Athena’s home sick today (she’s not horribly sick, merely just sick enough that it’s best she not head to class and infect all her friends) and I have plenty of non-blogging related things to catch up on, so I’m going to skip out on all y’all today. Try to have fun without me.
This is an open thread. To get you started, a topic for you:
The book you’ve been meaning to read, but just haven’t gotten to yet.
(Note: exclude the host’s books from the list, because he’s more interested in hearing about other books.)
See you tomorrow.
Being sufficiently competent at touch typing that I can type on my laptop in a completely unlit room and still make only about the same number of typos that I make when I can see my keyboard perfectly. It’s finally happened at age 37! I can die happy!
Mac users of Firefox: For some reason the “White Castle = Not Hamburgers” single entry is causing Firefox 2.0 on my Mac to choke; the page comes in fine on all other browsers including Firefox 2.0 for the PC and Safari on the Mac. If you’re on Mac and have Firefox 2.0, could you check to see if that entry also causes you problems? I want to know if it’s just me (yes, I cleared my cache; that’s the first thing I did). Aside from browser choking there seem to be no other issues; my Mac is fine otherwise, as is the browser.
If it does cause you to choke, close out your browser, fire up your browser again, and let me know (of course, you can also let me know if it doesn’t cause you any problems — both data are valuable). If the same problem is happening to other people, then I’ll need to look at the entry to see what’s causing the problem. Otherwise, I’ll just chalk it up to my own personal browser weirdness.
It’s a positive review, which makes me happy, and pats me on the back for “cleverly subtle writing” while noting that “the bizarre factor is off the charts.” I’m subtly bizarre! That’s what I’ve been saying for years.
It’s also a take on the book that is pretty much entirely different from any other review I’ve seen, in no small part because it focuses on a character other than Harry Creek, and asserts an aspect of that character’s nature that no one else has. Is the reviewer on to something? I will remain prudently ambiguous on the matter, although I think you can make a cogent argument to support the reviewer’s thesis.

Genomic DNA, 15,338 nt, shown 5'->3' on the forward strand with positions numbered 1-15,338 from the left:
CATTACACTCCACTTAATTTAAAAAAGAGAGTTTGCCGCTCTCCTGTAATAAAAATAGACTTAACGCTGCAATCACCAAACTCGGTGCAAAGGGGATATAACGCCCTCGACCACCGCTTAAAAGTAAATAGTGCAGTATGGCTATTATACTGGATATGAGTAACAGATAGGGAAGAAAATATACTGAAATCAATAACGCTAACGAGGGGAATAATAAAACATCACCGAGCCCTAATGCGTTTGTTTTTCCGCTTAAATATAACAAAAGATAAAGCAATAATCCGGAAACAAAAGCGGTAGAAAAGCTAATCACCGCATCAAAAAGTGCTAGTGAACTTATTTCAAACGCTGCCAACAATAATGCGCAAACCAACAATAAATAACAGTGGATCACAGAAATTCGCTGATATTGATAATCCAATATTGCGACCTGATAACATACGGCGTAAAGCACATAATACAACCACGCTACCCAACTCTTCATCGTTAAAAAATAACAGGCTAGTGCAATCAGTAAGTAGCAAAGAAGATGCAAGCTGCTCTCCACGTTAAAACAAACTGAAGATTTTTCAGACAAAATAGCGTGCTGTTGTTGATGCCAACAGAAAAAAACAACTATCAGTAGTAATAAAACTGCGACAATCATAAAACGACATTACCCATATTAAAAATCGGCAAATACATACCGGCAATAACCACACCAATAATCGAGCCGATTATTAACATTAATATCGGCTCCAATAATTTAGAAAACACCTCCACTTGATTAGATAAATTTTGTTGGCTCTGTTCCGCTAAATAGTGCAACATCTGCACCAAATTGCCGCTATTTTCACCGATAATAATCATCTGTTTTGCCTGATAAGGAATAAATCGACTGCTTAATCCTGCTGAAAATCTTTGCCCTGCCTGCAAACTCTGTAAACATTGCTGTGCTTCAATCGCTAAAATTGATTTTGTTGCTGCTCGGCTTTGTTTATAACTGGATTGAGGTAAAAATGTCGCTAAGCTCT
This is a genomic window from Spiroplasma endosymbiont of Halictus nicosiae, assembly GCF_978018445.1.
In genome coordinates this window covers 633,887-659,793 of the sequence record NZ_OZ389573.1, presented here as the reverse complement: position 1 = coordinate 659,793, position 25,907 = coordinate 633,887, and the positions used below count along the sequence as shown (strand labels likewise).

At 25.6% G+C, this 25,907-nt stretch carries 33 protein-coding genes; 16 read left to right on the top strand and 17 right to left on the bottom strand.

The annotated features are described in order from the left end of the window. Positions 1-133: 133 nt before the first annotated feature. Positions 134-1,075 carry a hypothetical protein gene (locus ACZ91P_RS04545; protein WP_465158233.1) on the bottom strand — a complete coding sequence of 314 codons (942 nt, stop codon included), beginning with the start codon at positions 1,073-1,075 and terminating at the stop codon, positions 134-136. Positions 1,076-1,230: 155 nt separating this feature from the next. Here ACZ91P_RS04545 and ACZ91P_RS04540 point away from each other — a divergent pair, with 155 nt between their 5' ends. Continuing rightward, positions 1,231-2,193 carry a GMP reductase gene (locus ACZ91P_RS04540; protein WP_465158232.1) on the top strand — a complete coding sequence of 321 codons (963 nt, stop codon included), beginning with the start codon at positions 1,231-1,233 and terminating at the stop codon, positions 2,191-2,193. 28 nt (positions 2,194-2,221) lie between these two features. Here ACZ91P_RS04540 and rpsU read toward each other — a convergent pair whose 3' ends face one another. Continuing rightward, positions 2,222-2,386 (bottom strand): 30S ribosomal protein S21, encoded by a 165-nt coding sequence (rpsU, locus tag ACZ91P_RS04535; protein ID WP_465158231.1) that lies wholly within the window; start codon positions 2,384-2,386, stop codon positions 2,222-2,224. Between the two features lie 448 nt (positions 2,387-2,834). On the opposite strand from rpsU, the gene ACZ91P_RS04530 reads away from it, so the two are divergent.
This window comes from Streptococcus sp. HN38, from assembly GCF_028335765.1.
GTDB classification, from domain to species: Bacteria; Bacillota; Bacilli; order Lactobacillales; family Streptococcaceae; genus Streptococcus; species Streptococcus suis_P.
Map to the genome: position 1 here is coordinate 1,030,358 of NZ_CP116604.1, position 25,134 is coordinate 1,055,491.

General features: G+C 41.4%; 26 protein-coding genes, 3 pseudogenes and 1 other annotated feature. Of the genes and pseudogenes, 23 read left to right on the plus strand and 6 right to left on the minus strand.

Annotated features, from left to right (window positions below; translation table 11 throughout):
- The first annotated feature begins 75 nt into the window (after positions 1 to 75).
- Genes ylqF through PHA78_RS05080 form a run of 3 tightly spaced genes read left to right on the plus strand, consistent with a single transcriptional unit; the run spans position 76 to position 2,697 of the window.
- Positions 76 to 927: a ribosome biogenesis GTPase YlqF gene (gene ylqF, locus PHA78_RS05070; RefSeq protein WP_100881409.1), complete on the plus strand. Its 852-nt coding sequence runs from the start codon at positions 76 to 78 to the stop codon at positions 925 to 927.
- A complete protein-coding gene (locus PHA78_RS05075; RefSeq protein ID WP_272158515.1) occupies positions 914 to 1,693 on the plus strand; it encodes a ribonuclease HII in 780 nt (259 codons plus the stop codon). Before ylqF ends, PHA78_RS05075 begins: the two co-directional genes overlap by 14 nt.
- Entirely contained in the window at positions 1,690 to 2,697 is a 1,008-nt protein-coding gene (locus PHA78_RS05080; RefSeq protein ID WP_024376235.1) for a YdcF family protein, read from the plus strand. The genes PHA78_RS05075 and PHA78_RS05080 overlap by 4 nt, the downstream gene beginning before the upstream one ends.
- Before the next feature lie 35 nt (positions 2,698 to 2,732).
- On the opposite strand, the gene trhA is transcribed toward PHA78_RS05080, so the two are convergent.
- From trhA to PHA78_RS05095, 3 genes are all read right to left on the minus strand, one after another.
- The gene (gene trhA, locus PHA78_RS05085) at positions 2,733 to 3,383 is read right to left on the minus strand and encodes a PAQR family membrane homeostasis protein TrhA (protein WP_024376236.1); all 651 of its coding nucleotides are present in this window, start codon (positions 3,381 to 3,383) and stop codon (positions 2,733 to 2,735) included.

Note, however, that in making the argument the review presents what I think is a pretty big spoiler, so be aware of that before you click through. Here’s the link. I suspect any discussion of the review will also contain spoilers, so if you haven’t read the book, you might want to avoid the comment thread to this entry.
Quick note: The Amazon ranking for Coffee Shop right now is at 1,057, which (aside from the fact it was in the low 300,000s yesterday, so we’ve had a healthy uptick) I’ve been informed may be the highest Amazon ranking yet for a Subterranean Press book. Now, this is primarily because Subterranean Press sells the vast majority of its books through its own site or through fine specialty booksellers, but it’s still a nice little landmark, so thank you.
Also, I have it on good authority that if it cracks the 1,000 mark, Subterranean Press publisher Bill Schafer may actually wet himself with excitement. I’m more than half-tempted to buy a copy myself to see this happen.
Update, 2:08pm: #992. Bill Schafer says “Holy f-cking Depends!” Indeed, Bill. Indeed.
Update, 6:23pm: #623. Really, what are the odds I’d see that number at that time?
Thanks, folks. You guys rock.
Hey! Booklist reviewed You’re Not Fooling Anyone When You Take Your Laptop to a Coffee Shop: Scalzi on Writing, and it’s a really positive review. Aside from calling me “One of sf’s most inventive rising stars,” which is always nice, the review says:
Whether advising how to handle rejection or debunking concerns over online book piracy, Scalzi writes with irresistible panache, making his insights into the writing business as entertaining as they are instructive.
Awesome. Also: Thank God. If the Booklist review of Coffeeshop had said something along the lines of “clearly Scalzi hasn’t the slightest idea what he’s talking about,” I think I might have slit my own throat. The good news here is that Booklist is the magazine of the American Library Association, which means that now the book might pop up on library purchasing radars, which would make me very happy. On the flip side, this is a limited edition — 500 copies — so if you’re wanting your own copy, you might want to hurry with that order. February will be here sooner than you think.
“Chuck in Chicago” went to an In-N-Out Burger store in Arizona and was disappointed in the fare he received, which is unfortunate, and something I suppose could happen, although I personally have yet to be disappointed with the service and food I got at In-N-Out. But when he left a note about it here on the site, he crossed a line. What line is that? Well, it’s best I let the comment speak for itself:
I was in Scottsdale recently and made a trip to In ‘n Out burger after I read your comments touting their burgers. What a disappointment! I could make a better burger at home with ingredients from any supermarket. I doesn’t come close to White Castle, Steak and Shake, Fuddruckers or any other decent burger place. It is cheap, which may explain some of the attraction to those with no taste buds. And the service sucked as well! Please stay away from trying to be a food critic in the future.
This was my response:
White Castle is dog food on a tiny bun, Chuck, and the fact you think it’s better than an In-N-Out suggests there’s something seriously physiologically wrong with your tongue. You might want to get that checked out. Also, you have my pity.